Large awards are given when there is future attendant services and future pain and suffering. California Civil Jury Instructions CACI 3932 for life expectancy which provides the bases for the calculation for future damages.
Plaintiff’s counsel should also educate the jury on the value of money in society when requesting large awards. Compensation must be provided for the life expectancy of the Plaintiff. The injured victim will suffer every day until their life expectancy. Compare the price of an expensive object or a celebrity who makes large annual earnings as an example of the value of money. Or, consider the comparison to a fighter jet going down, and the pilot is presented with the dilemma to eject and save his life or try to save the expensive jet. The life is more valuable than the expensive jet. Society values a person’s life more. Although these are extreme examples, the comparison to the client’s injury is also an extreme injury because he will suffer for the rest of his life. No human being should have to go through this amount of pain.
In these type of traumatic brain injury cases, a juror who is more educated and intelligent may be a good member of the jury panel because they can understand the value of memory and brain functioning.
Concussions are common in athletics, notably football injuries. The athletes in the National Football League (NFL) commonly suffer concussions. In addition, the repetitive more minor head trauma that occurs regularly in football pose the greatest risk to the athletes. The regular impact when playing football increases the chance of the athlete having cognitive dysfunction and brain disease. Concussions may produce unconsciousness or bleeding in or around the brain. During a severe blow or hit, the brain bounces within the cavity, causing neurons (brain cells) to stretch and tear. The primary affected areas are the frontal lobe and temporal lobe.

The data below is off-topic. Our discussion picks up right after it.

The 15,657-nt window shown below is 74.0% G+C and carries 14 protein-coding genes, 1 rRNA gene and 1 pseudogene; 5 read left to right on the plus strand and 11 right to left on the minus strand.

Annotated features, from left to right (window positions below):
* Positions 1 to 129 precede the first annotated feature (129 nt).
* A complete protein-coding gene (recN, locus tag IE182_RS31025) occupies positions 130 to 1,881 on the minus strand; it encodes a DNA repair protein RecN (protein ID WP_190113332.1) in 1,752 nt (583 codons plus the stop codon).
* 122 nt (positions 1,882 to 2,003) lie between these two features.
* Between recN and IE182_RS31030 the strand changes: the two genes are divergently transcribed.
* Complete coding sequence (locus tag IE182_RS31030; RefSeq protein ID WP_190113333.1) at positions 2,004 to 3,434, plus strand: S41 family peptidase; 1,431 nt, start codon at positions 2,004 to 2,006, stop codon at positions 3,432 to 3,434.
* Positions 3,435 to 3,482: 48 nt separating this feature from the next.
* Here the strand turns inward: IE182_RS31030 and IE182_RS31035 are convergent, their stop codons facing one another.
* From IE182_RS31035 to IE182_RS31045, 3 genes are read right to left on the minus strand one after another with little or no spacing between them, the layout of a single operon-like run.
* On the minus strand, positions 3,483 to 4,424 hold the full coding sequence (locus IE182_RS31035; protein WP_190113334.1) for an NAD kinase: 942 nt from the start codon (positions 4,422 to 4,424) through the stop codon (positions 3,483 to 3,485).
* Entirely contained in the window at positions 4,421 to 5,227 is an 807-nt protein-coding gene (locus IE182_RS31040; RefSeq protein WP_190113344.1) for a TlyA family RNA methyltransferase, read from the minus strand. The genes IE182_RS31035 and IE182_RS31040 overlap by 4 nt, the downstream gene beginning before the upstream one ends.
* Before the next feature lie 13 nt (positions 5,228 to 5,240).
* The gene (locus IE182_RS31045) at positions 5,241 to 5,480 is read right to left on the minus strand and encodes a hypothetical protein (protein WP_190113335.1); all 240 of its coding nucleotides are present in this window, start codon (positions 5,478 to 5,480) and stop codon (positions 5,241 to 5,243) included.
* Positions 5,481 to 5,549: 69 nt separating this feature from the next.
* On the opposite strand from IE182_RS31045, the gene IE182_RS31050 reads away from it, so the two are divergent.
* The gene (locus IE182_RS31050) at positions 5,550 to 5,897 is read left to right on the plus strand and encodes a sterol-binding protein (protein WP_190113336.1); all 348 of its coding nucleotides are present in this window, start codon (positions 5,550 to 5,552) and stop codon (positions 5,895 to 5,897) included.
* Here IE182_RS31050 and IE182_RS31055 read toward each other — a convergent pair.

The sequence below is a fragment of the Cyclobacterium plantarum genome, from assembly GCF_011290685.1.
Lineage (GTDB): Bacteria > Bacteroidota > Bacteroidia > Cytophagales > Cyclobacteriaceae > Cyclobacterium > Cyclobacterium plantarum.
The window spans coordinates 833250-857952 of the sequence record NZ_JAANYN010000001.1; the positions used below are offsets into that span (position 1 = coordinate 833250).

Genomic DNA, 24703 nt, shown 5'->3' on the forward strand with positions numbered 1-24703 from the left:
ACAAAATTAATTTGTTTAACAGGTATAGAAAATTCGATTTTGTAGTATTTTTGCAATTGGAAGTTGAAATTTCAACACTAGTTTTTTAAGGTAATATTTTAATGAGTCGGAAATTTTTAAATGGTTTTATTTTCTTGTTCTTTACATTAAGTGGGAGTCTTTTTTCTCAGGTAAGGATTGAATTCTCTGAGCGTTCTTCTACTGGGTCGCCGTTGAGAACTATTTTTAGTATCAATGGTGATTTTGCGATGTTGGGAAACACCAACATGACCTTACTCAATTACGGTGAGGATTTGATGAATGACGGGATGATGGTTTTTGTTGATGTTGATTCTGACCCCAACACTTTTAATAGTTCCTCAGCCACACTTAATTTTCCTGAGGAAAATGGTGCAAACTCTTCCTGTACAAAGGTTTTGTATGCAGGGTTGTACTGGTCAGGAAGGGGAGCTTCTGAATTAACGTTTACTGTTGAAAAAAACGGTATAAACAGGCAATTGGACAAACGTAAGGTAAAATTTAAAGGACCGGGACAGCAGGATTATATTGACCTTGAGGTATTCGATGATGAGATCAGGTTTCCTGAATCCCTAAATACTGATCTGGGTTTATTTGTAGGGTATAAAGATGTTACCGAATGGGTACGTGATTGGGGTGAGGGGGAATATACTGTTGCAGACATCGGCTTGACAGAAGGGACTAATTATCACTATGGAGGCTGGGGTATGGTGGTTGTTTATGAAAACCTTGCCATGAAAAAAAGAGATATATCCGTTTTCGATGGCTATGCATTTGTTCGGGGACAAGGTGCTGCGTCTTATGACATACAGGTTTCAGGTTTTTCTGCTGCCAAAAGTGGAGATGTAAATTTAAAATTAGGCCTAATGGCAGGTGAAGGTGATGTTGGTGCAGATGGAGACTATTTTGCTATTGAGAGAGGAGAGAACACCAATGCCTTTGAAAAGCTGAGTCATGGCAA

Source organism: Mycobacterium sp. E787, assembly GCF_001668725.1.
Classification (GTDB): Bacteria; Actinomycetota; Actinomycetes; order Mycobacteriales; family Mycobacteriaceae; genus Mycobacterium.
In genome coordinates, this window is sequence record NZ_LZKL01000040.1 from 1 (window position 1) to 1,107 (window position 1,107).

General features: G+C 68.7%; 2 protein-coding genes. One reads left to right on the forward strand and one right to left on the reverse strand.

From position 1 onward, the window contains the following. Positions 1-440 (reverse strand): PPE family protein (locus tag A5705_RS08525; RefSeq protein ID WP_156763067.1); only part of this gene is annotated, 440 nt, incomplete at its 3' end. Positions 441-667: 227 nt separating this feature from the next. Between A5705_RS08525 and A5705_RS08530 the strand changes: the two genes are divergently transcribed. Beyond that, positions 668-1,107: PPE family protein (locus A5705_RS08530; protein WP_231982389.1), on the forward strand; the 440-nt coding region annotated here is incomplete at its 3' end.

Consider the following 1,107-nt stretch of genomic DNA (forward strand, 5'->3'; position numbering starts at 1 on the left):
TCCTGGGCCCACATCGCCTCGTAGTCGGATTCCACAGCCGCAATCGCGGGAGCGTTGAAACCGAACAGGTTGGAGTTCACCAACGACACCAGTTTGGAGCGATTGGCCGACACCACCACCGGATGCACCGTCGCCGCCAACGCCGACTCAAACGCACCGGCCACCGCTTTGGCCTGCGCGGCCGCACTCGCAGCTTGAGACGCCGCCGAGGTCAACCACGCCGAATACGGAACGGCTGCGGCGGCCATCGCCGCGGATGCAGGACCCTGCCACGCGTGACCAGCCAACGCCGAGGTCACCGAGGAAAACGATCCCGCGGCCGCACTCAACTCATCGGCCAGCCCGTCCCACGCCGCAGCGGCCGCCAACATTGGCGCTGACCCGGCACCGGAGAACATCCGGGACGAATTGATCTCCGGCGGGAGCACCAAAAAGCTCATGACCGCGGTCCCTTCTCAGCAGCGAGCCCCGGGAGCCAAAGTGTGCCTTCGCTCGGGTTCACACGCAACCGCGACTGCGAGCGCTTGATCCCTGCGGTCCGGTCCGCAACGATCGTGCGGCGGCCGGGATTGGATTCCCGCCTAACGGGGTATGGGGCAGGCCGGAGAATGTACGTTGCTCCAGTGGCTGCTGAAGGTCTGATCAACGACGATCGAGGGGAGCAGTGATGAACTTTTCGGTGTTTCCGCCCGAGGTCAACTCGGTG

In 2012 a lawsuit was first brought in the Eastern District of Pennsylvania by the unified NFL players concerning concussions and Chronic Traumatic Encephalopathy (CTE). CTE is a disorder in people who have experienced brain trauma or repeated hits to the head. Its symptoms include many brain related issues including lack of impulse control, aggression, depression, impaired judgment, memory loss, paranoia, confusion and progressive dementia. Petitions have been made to the United States Supreme Court concerning concussions in the NFL. Many times the players in the NFL experienced multiple concussions, but were not provided the proper information regarding the medical terms used by the examining doctors that were hired by the NFL. In the process, many NFL players and their families have been improperly denied benefits.
TRAUMATIC BRAIN INJURY LAWYER
If you or a loved one has suffered a traumatic brain injury or a head injury, contact The Sterling Firm for a free initial consultation. We can help!